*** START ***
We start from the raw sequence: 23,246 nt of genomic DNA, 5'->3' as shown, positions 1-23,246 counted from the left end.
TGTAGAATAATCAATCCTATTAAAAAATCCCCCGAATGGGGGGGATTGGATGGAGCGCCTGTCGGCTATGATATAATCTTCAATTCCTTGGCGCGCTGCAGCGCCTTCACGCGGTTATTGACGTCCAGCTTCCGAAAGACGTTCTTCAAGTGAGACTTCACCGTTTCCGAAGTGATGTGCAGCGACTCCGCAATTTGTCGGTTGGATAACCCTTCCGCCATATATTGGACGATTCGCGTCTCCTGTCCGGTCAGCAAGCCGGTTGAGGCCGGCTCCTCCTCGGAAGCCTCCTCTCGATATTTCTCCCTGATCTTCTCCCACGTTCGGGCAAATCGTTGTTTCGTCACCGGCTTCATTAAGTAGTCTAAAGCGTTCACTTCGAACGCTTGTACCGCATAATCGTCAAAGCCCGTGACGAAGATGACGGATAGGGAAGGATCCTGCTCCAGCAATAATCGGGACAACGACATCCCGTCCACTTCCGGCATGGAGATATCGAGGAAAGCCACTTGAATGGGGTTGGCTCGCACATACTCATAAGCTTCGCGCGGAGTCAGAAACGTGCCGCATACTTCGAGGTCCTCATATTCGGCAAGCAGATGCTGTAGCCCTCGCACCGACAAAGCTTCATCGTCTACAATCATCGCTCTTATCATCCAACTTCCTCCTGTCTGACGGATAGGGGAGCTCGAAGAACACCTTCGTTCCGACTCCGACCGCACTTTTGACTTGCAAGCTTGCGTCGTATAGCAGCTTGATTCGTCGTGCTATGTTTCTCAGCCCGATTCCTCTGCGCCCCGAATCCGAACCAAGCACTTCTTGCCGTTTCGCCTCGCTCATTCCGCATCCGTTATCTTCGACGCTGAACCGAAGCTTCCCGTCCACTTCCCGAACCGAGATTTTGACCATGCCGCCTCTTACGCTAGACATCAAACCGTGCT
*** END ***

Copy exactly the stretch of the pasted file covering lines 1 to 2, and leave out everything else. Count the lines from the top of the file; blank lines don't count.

We start from the raw sequence: 23,246 nt of genomic DNA, 5'->3' as shown, positions 1-23,246 counted from the left end.
TGTAGAATAATCAATCCTATTAAAAAATCCCCCGAATGGGGGGGATTGGATGGAGCGCCTGTCGGCTATGATATAATCTTCAATTCCTTGGCGCGCTGCAGCGCCTTCACGCGGTTATTGACGTCCAGCTTCCGAAAGACGTTCTTCAAGTGAGACTTCACCGTTTCCGAAGTGATGTGCAGCGACTCCGCAATTTGTCGGTTGGATAACCCTTCCGCCATATATTGGACGATTCGCGTCTCCTGTCCGGTCAGCAAGCCGGTTGAGGCCGGCTCCTCCTCGGAAGCCTCCTCTCGATATTTCTCCCTGATCTTCTCCCACGTTCGGGCAAATCGTTGTTTCGTCACCGGCTTCATTAAGTAGTCTAAAGCGTTCACTTCGAACGCTTGTACCGCATAATCGTCAAAGCCCGTGACGAAGATGACGGATAGGGAAGGATCCTGCTCCAGCAATAATCGGGACAACGACATCCCGTCCACTTCCGGCATGGAGATATCGAGGAAAGCCACTTGAATGGGGTTGGCTCGCACATACTCATAAGCTTCGCGCGGAGTCAGAAACGTGCCGCATACTTCGAGGTCCTCATATTCGGCAAGCAGATGCTGTAGCCCTCGCACCGACAAAGCTTCATCGTCTACAATCATCGCTCTTATCATCCAACTTCCTCCTGTCTGACGGATAGGGGAGCTCGAAGAACACCTTCGTTCCGACTCCGACCGCACTTTTGACTTGCAAGCTTGCGTCGTATAGCAGCTTGATTCGTCGTGCTATGTTTCTCAGCCCGATTCCTCTGCGCCCCGAATCCGAACCAAGCACTTCTTGCCGTTTCGCCTCGCTCATTCCGCATCCGTTATCTTCGACGCTGAACCGAAGCTTCCCGTCCACTTCCCGAACCGAGATTTTGACCATGCCGCCTCTTACGCTAGACATCAAACCGTGCT